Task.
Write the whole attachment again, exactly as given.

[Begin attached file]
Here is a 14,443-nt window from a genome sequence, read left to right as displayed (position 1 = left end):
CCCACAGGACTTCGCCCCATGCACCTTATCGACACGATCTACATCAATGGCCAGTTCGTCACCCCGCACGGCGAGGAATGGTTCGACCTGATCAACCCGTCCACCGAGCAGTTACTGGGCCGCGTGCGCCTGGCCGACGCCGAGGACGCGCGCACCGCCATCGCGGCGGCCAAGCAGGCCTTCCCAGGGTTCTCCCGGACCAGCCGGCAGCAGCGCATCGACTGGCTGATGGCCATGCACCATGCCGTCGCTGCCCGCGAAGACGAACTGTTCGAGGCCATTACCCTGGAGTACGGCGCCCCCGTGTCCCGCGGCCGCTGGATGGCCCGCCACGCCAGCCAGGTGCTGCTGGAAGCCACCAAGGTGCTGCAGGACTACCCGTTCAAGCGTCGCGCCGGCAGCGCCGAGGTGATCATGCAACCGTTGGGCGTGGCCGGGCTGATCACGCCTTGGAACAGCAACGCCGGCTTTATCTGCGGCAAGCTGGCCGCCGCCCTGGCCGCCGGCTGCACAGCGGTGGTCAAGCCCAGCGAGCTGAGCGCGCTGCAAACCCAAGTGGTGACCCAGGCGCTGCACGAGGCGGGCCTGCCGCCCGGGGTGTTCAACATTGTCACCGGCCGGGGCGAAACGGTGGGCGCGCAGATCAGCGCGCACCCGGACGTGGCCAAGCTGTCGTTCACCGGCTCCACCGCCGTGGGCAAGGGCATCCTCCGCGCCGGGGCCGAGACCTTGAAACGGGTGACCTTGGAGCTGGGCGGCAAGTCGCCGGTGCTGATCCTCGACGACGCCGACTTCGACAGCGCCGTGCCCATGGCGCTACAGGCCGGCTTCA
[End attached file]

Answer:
Here is a 14,443-nt window from a genome sequence, read left to right as displayed (position 1 = left end):
CCCACAGGACTTCGCCCCATGCACCTTATCGACACGATCTACATCAATGGCCAGTTCGTCACCCCGCACGGCGAGGAATGGTTCGACCTGATCAACCCGTCCACCGAGCAGTTACTGGGCCGCGTGCGCCTGGCCGACGCCGAGGACGCGCGCACCGCCATCGCGGCGGCCAAGCAGGCCTTCCCAGGGTTCTCCCGGACCAGCCGGCAGCAGCGCATCGACTGGCTGATGGCCATGCACCATGCCGTCGCTGCCCGCGAAGACGAACTGTTCGAGGCCATTACCCTGGAGTACGGCGCCCCCGTGTCCCGCGGCCGCTGGATGGCCCGCCACGCCAGCCAGGTGCTGCTGGAAGCCACCAAGGTGCTGCAGGACTACCCGTTCAAGCGTCGCGCCGGCAGCGCCGAGGTGATCATGCAACCGTTGGGCGTGGCCGGGCTGATCACGCCTTGGAACAGCAACGCCGGCTTTATCTGCGGCAAGCTGGCCGCCGCCCTGGCCGCCGGCTGCACAGCGGTGGTCAAGCCCAGCGAGCTGAGCGCGCTGCAAACCCAAGTGGTGACCCAGGCGCTGCACGAGGCGGGCCTGCCGCCCGGGGTGTTCAACATTGTCACCGGCCGGGGCGAAACGGTGGGCGCGCAGATCAGCGCGCACCCGGACGTGGCCAAGCTGTCGTTCACCGGCTCCACCGCCGTGGGCAAGGGCATCCTCCGCGCCGGGGCCGAGACCTTGAAACGGGTGACCTTGGAGCTGGGCGGCAAGTCGCCGGTGCTGATCCTCGACGACGCCGACTTCGACAGCGCCGTGCCCATGGCGCTACAGGCCGGCTTCA